Daily Archives: August 20, 2012

A Compendium of Methods for Cleaning Bowl Rims


Blog by Steve Laug

I started a thread on Smokers Forums in May of 2011 to find out the different methods that other pipe smokers there use to remove the tars and gunk from their pipe rims. I have used several different methods that vary depending on the degree of tars. I am speaking here of tars and the oily hard blackening on the rim and not burns or char. I started the thread by listing with a brief explanation the five different methods that I use either singly or in combination. Over the course of the past year others have responded with their variations on the theme. The majority of responders said that they use the first method either solely or as their most prevalent method.

1. Saliva on a cotton cloth and rubbing until clean. This works very well for lightly tarred bowl tops. It also works for more heavily tarred as well but I have found other methods that are less labour intensive and work better for me.

2. Mr. Clean Magic Eraser wetted and wrung out until it is damp not dripping. This works quite well. I wipe it and then dry and repeat until it is clean. If you use too much water the finish can be damaged and will need to be redone.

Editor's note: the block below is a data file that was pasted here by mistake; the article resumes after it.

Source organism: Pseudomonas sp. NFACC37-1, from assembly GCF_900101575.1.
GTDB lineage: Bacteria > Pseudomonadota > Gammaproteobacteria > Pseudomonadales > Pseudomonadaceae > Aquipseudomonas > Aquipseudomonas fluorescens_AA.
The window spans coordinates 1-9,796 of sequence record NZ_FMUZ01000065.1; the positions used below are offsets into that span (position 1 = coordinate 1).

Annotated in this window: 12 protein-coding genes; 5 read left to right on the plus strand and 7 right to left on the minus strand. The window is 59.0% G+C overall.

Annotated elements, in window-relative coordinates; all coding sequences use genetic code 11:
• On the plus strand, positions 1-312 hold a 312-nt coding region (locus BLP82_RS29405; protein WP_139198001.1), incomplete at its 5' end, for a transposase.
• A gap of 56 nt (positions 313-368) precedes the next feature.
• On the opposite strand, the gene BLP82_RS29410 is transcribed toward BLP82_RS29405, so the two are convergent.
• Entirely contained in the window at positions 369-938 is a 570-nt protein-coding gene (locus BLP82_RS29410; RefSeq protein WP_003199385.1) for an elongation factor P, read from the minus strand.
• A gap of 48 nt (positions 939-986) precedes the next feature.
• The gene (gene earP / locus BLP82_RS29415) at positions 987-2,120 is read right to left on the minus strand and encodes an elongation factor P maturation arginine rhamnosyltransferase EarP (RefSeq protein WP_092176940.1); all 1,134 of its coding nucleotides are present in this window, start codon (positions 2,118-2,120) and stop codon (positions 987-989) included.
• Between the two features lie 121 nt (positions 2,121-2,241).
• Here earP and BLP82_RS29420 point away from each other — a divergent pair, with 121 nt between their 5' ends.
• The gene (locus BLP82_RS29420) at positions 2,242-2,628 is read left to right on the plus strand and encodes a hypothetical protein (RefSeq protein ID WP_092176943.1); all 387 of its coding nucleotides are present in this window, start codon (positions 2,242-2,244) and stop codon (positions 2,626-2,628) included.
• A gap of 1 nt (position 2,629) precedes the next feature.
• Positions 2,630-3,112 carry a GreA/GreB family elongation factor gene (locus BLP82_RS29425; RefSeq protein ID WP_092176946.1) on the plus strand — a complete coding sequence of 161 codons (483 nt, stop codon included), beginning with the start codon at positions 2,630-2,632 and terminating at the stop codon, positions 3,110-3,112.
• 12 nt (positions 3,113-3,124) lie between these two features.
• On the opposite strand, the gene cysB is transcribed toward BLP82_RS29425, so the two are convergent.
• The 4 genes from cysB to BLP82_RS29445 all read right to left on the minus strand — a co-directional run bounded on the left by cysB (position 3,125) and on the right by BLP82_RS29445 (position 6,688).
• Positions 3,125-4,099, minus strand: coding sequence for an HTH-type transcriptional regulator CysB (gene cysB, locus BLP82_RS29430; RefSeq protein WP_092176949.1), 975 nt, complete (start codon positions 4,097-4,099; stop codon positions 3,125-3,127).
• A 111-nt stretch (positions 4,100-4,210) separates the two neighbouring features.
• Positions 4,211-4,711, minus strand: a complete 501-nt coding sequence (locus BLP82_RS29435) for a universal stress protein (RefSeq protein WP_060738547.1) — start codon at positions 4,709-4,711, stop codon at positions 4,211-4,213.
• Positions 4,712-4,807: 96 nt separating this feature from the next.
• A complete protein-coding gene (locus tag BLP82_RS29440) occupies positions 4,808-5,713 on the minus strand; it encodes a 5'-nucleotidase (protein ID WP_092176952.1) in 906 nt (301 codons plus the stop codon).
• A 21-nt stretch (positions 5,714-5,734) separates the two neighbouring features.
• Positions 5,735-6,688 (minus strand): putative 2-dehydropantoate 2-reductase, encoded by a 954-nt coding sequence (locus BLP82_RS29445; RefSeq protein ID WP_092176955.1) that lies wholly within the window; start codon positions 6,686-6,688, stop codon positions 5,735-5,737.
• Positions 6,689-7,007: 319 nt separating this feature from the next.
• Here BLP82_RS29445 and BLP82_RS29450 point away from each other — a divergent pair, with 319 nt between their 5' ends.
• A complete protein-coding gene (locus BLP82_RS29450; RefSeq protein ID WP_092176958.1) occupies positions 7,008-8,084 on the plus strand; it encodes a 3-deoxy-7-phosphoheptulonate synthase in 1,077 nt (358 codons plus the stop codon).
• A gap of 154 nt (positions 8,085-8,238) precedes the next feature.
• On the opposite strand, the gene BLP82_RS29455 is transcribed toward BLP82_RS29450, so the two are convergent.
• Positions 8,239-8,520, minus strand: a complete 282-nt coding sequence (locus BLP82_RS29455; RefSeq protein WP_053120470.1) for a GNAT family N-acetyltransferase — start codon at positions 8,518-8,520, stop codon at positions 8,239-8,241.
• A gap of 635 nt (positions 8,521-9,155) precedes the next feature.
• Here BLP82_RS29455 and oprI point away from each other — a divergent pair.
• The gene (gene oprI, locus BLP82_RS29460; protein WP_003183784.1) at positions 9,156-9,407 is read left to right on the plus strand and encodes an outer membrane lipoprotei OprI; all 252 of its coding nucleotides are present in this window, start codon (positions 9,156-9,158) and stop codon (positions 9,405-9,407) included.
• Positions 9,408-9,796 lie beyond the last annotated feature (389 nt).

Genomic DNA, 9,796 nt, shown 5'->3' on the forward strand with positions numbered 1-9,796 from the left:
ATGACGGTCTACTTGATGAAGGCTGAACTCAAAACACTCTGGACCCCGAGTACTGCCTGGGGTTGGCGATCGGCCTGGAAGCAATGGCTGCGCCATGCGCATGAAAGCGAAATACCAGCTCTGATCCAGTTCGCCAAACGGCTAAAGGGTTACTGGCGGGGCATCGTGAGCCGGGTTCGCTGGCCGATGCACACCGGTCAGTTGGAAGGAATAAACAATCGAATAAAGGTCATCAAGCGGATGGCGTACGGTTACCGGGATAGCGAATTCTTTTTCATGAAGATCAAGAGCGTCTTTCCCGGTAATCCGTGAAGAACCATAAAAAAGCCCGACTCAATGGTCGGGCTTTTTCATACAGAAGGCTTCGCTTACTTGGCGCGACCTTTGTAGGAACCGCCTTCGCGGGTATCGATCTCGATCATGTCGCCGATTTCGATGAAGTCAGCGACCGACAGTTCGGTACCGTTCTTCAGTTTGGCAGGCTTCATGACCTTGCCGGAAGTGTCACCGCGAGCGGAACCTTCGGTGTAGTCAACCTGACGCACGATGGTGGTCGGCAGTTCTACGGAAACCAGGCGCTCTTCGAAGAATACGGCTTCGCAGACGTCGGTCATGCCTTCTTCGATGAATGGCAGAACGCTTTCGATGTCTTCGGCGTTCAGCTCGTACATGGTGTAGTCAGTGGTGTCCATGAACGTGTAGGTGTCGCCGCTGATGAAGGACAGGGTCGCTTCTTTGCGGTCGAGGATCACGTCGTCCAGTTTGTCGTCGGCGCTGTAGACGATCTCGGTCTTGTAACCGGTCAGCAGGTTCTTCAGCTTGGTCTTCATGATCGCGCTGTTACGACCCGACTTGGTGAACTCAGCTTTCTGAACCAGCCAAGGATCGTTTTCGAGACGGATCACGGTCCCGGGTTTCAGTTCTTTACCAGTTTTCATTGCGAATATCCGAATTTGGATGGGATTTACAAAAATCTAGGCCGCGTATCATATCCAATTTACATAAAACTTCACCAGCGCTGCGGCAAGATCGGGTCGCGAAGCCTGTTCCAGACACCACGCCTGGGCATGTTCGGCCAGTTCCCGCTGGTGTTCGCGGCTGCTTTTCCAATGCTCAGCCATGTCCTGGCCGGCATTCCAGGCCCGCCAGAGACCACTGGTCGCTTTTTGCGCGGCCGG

3. Murphy’s Oil Soap undiluted on a soft cloth or a soft bristle tooth brush. This works for hardened tars quite well. I dab it on with the cloth, work it in with the brush and let it sit for a few minutes before wiping off and repeating. I do not use water with this at all as I find that the addition of water has removed stain for me.

4. Micromesh sanding pads dipped in water. This is a method I have been experimenting with quite a bit lately and find that with care it works quite well. I say “with care” because you want to sand through the hardened tars and not through the finish.

5. An alcohol bath – if I plan on refinishing and restaining the entire bowl I soak it in an alcohol bath using 99% ISO and letting it sit for several hours. I am not specific on the time as it seems to vary per bowl. After soaking I remove it from the wash and wipe it off. I sand it with micromesh pads before restaining.

The people who responded to the original post wrote with a lot of good ideas that are as varied as the individuals who use them. Many who responded stated that their primary method was the use of saliva/spit and a soft cloth to clean the rims. They use various things to apply the saliva – pipe cleaners, cotton cloths, cotton socks, paper towels, napkins and denim jeans. Others responded with additional methods that they use to clean hard to clean bowl rims (rims that the saliva and cloth method do not do enough). The different ideas/methods below show the creativity and patience of pipe smokers as they address maintenance and refurbishing tasks. I have sorted their methods into two broad categories below: